Researchers say coronavirus mutation may thwart vaccine development efforts

As the coronavirus pandemic continues to unfold, many are hoping that the development of a vaccine will eventually end the crisis.

However, coronavirus researchers recently sounded the alarm that mutations of the virus may make creating a vaccine much harder than previously thought.

“Significant SARS-CoV-2 mutant”

On Wednesday, Fox News covered a study that appears on the repository. It focused on a sample of SARS-CoV-2 — the novel coronavirus that causes COVID-19 — obtained from India, and while the study has yet to be peer-reviewed, its observations were somewhat alarming.

“The discrepant phylogenies for the spike protein and its receptor binding domain proved a previously reported structural rearrangement prior to the emergence of SARS-CoV-2,” researchers wrote in the study.

“Despite that we found, the spike glycoprotein of SARS-CoV-2 is particularly more conserved, we identified a mutation that leads to weaker receptor binding capability, which concerns a SARS-CoV-2 sample collected on 27th 26 January 2020 from India.”

“This represents the first report of a significant SARS-CoV-2 mutant, and raises the alarm that the ongoing vaccine development may become futile in future epidemic if more mutations were identified.”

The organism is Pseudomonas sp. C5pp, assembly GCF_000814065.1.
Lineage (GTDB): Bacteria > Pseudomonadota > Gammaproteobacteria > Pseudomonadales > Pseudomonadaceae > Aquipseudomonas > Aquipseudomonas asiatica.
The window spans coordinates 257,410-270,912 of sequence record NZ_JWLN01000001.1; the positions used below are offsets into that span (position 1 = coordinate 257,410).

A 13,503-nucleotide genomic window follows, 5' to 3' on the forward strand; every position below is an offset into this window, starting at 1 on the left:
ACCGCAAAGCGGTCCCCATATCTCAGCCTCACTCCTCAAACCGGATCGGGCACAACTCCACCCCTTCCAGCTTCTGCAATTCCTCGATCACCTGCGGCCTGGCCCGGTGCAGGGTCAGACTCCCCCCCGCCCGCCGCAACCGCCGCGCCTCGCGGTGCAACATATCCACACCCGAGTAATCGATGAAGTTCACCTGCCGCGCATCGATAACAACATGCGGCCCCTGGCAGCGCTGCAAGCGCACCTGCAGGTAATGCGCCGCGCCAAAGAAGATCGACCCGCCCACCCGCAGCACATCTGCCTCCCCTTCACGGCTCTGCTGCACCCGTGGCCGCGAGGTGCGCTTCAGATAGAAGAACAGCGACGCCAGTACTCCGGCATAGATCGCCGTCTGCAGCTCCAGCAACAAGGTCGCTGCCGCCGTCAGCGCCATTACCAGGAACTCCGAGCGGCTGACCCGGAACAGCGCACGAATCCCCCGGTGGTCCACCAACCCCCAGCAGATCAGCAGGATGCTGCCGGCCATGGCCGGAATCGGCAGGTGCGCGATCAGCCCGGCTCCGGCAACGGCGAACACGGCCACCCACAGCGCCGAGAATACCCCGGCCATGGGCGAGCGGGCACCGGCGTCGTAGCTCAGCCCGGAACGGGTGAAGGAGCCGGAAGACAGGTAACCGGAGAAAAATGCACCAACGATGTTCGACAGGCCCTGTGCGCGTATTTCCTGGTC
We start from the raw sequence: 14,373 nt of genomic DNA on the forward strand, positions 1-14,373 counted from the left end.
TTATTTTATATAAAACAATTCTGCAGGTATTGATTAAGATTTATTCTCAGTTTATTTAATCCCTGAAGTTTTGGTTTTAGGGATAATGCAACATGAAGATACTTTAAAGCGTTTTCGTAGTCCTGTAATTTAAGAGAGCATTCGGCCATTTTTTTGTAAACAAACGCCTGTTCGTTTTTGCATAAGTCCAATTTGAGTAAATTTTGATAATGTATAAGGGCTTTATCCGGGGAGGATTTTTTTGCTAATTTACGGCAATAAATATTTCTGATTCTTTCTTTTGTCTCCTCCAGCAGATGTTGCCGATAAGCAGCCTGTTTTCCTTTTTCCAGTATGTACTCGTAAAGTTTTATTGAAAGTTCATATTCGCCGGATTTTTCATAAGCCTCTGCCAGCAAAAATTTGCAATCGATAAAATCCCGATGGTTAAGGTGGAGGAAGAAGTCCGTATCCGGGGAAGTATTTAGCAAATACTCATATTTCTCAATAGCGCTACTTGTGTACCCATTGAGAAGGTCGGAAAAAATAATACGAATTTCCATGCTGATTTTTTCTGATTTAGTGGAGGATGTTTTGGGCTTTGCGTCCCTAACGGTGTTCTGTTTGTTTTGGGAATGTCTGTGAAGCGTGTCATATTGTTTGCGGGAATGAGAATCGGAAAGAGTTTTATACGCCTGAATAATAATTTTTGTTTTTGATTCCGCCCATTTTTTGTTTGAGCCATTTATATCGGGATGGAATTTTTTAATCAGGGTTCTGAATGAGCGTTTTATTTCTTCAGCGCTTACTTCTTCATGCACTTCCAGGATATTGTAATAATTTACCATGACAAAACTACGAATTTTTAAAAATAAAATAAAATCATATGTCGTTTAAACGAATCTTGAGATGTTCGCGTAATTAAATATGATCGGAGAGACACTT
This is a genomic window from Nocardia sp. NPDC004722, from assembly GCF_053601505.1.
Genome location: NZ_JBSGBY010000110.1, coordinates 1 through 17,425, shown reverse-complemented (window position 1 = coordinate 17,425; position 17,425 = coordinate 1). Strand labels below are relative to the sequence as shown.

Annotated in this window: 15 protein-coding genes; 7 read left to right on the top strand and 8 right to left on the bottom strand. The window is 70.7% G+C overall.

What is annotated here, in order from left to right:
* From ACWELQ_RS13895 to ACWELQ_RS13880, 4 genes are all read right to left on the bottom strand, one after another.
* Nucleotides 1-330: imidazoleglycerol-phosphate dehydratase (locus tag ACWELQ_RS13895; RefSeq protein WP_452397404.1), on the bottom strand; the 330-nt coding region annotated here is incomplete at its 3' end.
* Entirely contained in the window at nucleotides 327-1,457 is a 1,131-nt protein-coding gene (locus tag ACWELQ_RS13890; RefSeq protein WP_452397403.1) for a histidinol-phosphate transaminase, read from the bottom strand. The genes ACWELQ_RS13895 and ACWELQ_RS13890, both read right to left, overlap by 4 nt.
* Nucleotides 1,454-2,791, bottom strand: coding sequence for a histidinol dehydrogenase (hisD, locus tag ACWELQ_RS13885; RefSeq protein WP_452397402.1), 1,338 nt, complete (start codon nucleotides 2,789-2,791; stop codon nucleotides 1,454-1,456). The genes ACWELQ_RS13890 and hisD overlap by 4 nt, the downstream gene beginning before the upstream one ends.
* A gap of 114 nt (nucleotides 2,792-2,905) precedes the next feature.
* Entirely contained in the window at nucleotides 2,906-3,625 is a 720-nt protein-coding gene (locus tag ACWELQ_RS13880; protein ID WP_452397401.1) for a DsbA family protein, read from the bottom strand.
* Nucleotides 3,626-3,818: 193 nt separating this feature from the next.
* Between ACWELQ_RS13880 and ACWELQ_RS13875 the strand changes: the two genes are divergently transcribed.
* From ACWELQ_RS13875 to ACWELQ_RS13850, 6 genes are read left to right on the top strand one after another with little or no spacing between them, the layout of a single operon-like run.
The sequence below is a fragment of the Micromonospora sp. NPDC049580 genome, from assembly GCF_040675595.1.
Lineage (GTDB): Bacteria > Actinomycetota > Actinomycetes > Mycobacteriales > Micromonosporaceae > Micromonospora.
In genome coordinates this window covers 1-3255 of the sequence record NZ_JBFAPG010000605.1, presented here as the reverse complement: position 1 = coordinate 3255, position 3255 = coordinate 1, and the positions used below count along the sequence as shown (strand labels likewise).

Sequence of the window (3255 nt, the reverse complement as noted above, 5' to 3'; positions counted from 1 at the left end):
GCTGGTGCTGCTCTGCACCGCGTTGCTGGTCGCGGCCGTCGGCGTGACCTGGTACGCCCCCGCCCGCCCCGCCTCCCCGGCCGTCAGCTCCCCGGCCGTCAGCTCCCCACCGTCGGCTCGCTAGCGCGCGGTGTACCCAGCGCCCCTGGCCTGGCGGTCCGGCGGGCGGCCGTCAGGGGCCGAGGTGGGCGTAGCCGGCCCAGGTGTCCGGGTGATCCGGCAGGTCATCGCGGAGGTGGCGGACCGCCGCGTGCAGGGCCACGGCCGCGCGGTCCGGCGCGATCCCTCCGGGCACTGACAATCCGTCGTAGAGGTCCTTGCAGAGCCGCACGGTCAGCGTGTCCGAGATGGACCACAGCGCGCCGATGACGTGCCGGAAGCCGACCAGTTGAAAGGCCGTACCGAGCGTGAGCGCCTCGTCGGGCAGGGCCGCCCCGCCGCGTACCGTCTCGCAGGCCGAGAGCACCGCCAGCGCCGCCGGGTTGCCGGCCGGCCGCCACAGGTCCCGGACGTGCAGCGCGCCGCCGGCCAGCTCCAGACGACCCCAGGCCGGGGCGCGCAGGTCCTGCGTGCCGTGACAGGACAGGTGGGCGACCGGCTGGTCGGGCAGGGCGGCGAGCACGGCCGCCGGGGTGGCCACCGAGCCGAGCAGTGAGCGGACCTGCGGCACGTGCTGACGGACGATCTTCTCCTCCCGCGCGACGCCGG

The study’s authors did note than the virus “has a much lower mutation rate and genetic diversity” than the SARS strain that broke out in China 18 years ago.

While the study’s findings are alarming, Fox News noted that a different study conducted in Italy “found that the virus is slow to mutate, based on its genetic material,” something that “could aid in helping large swaths of people over an extended period of time once a specific cure is found.”

Another treatment setback

A vaccine is considered the ultimate solution to recurring coronavirus outbreaks, but there was some hope that a treatment — mainly hydroxychloroquine — could be effective in the meantime. However, in another study that Fox News cited, researchers in China found that hydroxychloroquine was not effective at clearing patients of coronavirus.

The study did find that the anti-malaria drug, however, did appear to alleviate the symptoms of coronavirus. “The administration of [hydroxychloroquine] did not result in a higher negative conversion rate but more alleviation of clinical symptoms than [standard-of-care] alone in patients hospitalized with COVID-19 without receiving antiviral treatment, possibly through anti-inflammatory effects,” the authors wrote.

The study was conducted over a 28-day period between February 11 and 29 at sixteen Chinese health facilities. Of the 150 patients who participated, 75 were treated with hydroxychloroquine while the other 75 were not.

The University of Washington and New York University announced last month that they were beginning a study on whether hydroxychloroquine could be effective at preventing someone from developing COVID-19. It is scheduled to last for eight weeks.

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